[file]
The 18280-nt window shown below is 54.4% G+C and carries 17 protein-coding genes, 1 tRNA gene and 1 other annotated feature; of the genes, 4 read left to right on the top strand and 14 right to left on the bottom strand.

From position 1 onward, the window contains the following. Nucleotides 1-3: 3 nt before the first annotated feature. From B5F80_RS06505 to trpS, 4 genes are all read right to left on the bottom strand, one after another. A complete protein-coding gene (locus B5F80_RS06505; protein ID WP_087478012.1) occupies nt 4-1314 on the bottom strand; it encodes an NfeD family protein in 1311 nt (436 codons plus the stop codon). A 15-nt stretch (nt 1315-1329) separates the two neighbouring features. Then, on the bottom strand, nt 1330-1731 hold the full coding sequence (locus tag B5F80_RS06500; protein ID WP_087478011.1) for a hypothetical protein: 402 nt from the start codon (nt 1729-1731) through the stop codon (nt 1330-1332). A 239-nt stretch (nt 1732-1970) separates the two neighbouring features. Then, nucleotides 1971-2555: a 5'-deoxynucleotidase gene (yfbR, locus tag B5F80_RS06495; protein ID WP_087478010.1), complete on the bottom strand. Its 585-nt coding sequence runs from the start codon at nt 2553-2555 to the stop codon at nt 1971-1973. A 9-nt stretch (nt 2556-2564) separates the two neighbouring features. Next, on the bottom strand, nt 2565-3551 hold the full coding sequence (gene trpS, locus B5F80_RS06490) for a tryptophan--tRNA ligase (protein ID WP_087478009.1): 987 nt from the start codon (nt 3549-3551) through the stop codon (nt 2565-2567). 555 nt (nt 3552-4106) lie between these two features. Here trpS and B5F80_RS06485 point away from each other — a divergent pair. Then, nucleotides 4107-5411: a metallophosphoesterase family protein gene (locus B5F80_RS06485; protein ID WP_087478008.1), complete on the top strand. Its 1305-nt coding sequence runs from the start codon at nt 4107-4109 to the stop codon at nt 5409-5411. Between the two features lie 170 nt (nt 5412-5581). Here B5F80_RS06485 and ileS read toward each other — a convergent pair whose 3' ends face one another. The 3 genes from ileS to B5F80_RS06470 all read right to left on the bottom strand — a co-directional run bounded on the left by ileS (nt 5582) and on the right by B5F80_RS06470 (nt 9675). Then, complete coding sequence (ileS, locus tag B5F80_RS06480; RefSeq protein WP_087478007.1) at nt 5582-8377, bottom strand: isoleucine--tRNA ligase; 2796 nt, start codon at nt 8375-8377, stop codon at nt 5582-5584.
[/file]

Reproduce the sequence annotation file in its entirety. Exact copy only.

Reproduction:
The 18280-nt window shown below is 54.4% G+C and carries 17 protein-coding genes, 1 tRNA gene and 1 other annotated feature; of the genes, 4 read left to right on the top strand and 14 right to left on the bottom strand.

From position 1 onward, the window contains the following. Nucleotides 1-3: 3 nt before the first annotated feature. From B5F80_RS06505 to trpS, 4 genes are all read right to left on the bottom strand, one after another. A complete protein-coding gene (locus B5F80_RS06505; protein ID WP_087478012.1) occupies nt 4-1314 on the bottom strand; it encodes an NfeD family protein in 1311 nt (436 codons plus the stop codon). A 15-nt stretch (nt 1315-1329) separates the two neighbouring features. Then, on the bottom strand, nt 1330-1731 hold the full coding sequence (locus tag B5F80_RS06500; protein ID WP_087478011.1) for a hypothetical protein: 402 nt from the start codon (nt 1729-1731) through the stop codon (nt 1330-1332). A 239-nt stretch (nt 1732-1970) separates the two neighbouring features. Then, nucleotides 1971-2555: a 5'-deoxynucleotidase gene (yfbR, locus tag B5F80_RS06495; protein ID WP_087478010.1), complete on the bottom strand. Its 585-nt coding sequence runs from the start codon at nt 2553-2555 to the stop codon at nt 1971-1973. A 9-nt stretch (nt 2556-2564) separates the two neighbouring features. Next, on the bottom strand, nt 2565-3551 hold the full coding sequence (gene trpS, locus B5F80_RS06490) for a tryptophan--tRNA ligase (protein ID WP_087478009.1): 987 nt from the start codon (nt 3549-3551) through the stop codon (nt 2565-2567). 555 nt (nt 3552-4106) lie between these two features. Here trpS and B5F80_RS06485 point away from each other — a divergent pair. Then, nucleotides 4107-5411: a metallophosphoesterase family protein gene (locus B5F80_RS06485; protein ID WP_087478008.1), complete on the top strand. Its 1305-nt coding sequence runs from the start codon at nt 4107-4109 to the stop codon at nt 5409-5411. Between the two features lie 170 nt (nt 5412-5581). Here B5F80_RS06485 and ileS read toward each other — a convergent pair whose 3' ends face one another. The 3 genes from ileS to B5F80_RS06470 all read right to left on the bottom strand — a co-directional run bounded on the left by ileS (nt 5582) and on the right by B5F80_RS06470 (nt 9675). Then, complete coding sequence (ileS, locus tag B5F80_RS06480; RefSeq protein WP_087478007.1) at nt 5582-8377, bottom strand: isoleucine--tRNA ligase; 2796 nt, start codon at nt 8375-8377, stop codon at nt 5582-5584.